Did you know J.K. Rowling studied French and Classics? Wikipedia Founder Larry Sanger holds a PhD in philosophy? Or YouTube CEO Susan Wojcicki has a bachelor’s degree in History and Literature?

Contrary to popular belief, humanities students (that is philosophy, literature, language, religion, art, or history students) can become more than teachers. In fact, it’s possible for them to make a career in business and, as the cases above demonstrate, even shape whole industries (If you’re interested, here’s a full list of famous humanities graduates). But what is it that makes the humanities different? What are the benefits of studying in the disciplines and what skills can you acquire?

Here are 7 reasons why you should consider graduating in the humanities:

1. You Develop Analytical/ Critical Thinking Skills

Fact is, as humanities student you’ll spend an awful lot of time writing essays and conducting research. For every essay you write, you need to carefully analyse your primary sources, grapple with scholarly articles and books discussing your sources and, on that basis, develop a thesis statement and argumentation. In the end, you’ll be able to recognize the significance of any given text, critically weight up arguments and give reasons in support of your particular viewpoint.

This is certainly one of the biggest advantages humanities students have over students in other disciplines. I’ve talked to business and biology students who struggled immensely with writing their bachelor’s thesis as this has been the first longer paper they had to compose. As humanities student, writing and analyzing is your daily business, so it’ll naturally come easier to you.

2. You Become a Better Writer and Communicator

As humanities student, you’ll have to do a lot of persuasive writing, that is, writing meant to convince the reader of your particular viewpoint. To become a persuasive writer, you need to learn how to express yourself clearly, concisely and logically. You need to explain what your stance on an issue is and why it’s both justified and relevant. Whether it’s in a 500-word essay or 50-page dissertation, you’ll learn how to make every word count!

Did you know: According to a research on LinkedIn, the second most sought-after job skill for 2019 is persuasion. So, you should be perfectly prepared!

3. You Become a Better Reader

As humanities student, you’ll read a lot. And by “a lot” I mean not only fun literary texts, but a lot of complicated theoretical texts. Because you simply don’t have the time to re-read every text 10 times, you become a much more efficient reader. You learn how to read texts more critically, filter the most important information from them and summarize them cohesively. Isn’t that a valuable skill?

4. You Learn to Work Independently

In a lot of humanities subjects, you don’t have many contact hours. However, that doesn’t mean you don’t have to work as much as students of other disciplines. You’re expected to read your books and articles, write your essays and prepare presentations beyond your weekly lectures and seminars. No one’s going to remind you of your next submission date—you need to learn how to organize yourself well. Self-study is the key to success.

5. You Become More Open-Minded

If you’re studying literature or culture, you’ll begin to see things from different perspectives. You understand why people in different societies or cultures act a certain way in certain situations. In a world as globalized as ours, it’s important to possess such social and intercultural skills—the ability to understand and effectively communicate with people from various sociocultural backgrounds.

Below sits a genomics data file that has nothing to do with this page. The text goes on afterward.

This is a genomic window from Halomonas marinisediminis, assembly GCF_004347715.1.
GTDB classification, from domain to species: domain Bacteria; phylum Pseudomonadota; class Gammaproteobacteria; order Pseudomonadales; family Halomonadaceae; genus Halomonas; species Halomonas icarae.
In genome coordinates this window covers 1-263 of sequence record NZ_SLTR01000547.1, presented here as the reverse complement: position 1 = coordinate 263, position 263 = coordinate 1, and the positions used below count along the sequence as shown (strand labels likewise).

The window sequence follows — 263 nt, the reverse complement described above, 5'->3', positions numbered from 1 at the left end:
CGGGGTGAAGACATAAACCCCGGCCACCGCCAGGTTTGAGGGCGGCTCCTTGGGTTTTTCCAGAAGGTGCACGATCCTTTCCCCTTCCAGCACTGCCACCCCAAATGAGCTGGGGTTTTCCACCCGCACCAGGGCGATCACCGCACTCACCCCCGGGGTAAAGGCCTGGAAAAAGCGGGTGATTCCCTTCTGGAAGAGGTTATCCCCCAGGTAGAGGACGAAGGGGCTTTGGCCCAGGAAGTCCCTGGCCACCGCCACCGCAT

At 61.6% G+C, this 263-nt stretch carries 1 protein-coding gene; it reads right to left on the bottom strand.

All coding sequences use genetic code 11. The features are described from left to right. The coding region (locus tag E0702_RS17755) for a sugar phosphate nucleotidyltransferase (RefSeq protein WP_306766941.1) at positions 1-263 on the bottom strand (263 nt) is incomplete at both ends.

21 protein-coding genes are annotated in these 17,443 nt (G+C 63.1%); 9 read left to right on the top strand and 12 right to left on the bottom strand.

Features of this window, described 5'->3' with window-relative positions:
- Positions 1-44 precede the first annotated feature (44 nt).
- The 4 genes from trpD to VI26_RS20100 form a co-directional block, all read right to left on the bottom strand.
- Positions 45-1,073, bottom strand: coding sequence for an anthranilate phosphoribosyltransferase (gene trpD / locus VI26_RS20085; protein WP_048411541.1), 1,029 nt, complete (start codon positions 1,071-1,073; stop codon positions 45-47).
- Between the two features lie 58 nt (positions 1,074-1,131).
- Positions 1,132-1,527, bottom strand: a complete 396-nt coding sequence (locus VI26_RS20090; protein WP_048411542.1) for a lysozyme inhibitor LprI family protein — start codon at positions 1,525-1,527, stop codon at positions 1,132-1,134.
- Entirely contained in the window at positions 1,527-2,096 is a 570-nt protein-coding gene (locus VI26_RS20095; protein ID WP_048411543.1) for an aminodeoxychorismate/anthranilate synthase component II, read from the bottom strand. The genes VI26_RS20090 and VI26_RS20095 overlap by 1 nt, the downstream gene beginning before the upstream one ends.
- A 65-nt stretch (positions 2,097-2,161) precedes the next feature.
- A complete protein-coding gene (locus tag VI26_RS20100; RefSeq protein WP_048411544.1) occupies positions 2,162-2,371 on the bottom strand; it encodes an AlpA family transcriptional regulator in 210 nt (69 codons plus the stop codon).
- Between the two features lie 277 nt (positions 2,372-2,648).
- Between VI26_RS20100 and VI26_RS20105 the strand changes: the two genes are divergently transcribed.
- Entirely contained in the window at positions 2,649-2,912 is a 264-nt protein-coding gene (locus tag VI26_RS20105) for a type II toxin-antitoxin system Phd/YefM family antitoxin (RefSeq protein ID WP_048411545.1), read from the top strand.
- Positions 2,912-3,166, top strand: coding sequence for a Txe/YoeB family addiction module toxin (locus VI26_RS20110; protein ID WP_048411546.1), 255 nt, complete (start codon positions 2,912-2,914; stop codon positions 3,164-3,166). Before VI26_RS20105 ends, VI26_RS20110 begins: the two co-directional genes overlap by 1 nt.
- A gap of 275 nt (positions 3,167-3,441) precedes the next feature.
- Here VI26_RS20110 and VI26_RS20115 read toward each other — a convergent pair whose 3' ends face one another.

7. You’re Surrounded by People Who Are Keen to Learn

Most of the humanities students I meet are passionate about their subject. I find most of them are keen to learn, creative and highly motivated. In this atmosphere, you can’t help but feel motivated, inspired and creative yourself!

In the end, studying the humanities is more than reading Shakespeare, philosophize on life, or examine relics from the Stone Age. It’s the skills you acquire while you’re doing all of this that make the disciplines, at least for me, so attractive.

What are or have you been studying? If you’re studying in the humanities, would you agree with my points or add anything? Let me know in the comment section below!

4 thoughts on “Why Pursue a Degree in the Humanities?

  1. Hello! I’ve been enjoying looking through some of your blog posts. 🙂
    I don’t understand why arts and humanities are seen as ‘soft subjects’. They are so demanding and require so much skills and dedication! I agree that you learn so much from them as well. Arts and humanities can give you advances skills in many areas of sciences can’t and vice versa. I wish people would stop pitting them against each other!

    Liked by 1 person

    1. Thanks for your comment! You’re absolutely right, I wish more people would see how demanding the humanities actually are! x


  2. This is so important. People think the arts are ‘soft’ or leave you unprepared for a career but that’s just not true. Critical thinking, persuasive writing and time management are all key tools that can be learnt- in addition to subject matter. Recently the Australian government has raised the cost of an arts degree by 300% on the basis that they don’t lead to a career- I wonder what most of them studied?!

    Liked by 1 person

    1. Thanks so much for your comment! The skills you listed are so important not only in terms of work but also for society as a whole.
      I haven’t heard about the Australian gouvernment raising fees, but that is so sad and definitely a step in the wrong direction!


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